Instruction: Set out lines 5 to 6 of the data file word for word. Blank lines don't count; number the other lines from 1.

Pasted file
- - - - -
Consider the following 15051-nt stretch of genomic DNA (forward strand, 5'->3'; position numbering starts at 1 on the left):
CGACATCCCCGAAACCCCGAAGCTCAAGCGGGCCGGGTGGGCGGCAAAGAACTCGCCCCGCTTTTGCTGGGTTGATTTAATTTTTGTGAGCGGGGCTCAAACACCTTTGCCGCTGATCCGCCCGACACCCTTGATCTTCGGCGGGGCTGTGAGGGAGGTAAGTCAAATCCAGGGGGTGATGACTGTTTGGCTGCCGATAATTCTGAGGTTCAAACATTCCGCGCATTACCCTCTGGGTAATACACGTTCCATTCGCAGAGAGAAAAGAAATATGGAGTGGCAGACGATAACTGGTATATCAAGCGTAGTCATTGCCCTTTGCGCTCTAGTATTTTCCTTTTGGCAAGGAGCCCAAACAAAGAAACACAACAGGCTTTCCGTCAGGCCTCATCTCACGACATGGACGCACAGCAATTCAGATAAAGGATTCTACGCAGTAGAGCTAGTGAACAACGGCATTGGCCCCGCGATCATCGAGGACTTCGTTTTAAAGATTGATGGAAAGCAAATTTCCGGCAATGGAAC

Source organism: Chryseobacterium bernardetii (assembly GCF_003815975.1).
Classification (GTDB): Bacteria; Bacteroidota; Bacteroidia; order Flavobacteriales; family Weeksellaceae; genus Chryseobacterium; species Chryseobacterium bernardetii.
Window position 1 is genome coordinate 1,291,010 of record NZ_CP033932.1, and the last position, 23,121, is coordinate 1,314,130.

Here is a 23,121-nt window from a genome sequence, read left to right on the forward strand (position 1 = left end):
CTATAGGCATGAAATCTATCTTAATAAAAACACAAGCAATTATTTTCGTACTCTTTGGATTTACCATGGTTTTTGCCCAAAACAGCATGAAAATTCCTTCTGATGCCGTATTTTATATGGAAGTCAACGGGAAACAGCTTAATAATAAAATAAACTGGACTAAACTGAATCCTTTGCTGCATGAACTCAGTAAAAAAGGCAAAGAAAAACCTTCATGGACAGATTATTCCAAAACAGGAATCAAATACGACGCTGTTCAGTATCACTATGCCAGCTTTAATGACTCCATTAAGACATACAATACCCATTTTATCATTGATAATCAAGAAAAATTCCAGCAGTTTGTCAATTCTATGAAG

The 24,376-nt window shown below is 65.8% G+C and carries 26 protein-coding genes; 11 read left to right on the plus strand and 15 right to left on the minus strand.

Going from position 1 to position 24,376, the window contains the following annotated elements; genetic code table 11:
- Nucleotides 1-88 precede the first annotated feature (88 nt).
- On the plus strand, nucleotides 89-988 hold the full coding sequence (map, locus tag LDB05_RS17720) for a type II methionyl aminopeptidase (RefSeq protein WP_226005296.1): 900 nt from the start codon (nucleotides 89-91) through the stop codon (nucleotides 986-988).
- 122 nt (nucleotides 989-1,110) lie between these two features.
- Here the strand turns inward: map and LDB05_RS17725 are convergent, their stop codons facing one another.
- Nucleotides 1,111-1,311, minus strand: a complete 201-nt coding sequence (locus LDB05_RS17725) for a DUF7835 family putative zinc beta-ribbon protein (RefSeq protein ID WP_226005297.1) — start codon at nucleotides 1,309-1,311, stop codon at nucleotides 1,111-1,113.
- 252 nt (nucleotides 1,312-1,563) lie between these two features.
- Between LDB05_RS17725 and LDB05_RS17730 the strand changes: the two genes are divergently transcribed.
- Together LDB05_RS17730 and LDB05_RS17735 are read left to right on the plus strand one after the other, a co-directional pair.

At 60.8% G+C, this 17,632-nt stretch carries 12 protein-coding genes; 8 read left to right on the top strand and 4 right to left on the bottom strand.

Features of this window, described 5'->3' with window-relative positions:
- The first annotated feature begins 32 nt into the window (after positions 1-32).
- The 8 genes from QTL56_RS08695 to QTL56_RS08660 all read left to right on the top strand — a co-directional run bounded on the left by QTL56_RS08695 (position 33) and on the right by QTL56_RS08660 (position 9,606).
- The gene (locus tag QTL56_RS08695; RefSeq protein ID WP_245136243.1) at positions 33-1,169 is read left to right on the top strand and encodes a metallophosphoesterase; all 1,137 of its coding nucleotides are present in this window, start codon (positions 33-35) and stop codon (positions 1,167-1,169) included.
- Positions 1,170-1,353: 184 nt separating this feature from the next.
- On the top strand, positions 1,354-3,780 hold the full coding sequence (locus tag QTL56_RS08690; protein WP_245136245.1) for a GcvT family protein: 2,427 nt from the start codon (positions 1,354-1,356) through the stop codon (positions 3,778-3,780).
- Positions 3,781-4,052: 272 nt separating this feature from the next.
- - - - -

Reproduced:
Window position 1 is genome coordinate 1,291,010 of record NZ_CP033932.1, and the last position, 23,121, is coordinate 1,314,130.

Here is a 23,121-nt window from a genome sequence, read left to right on the forward strand (position 1 = left end):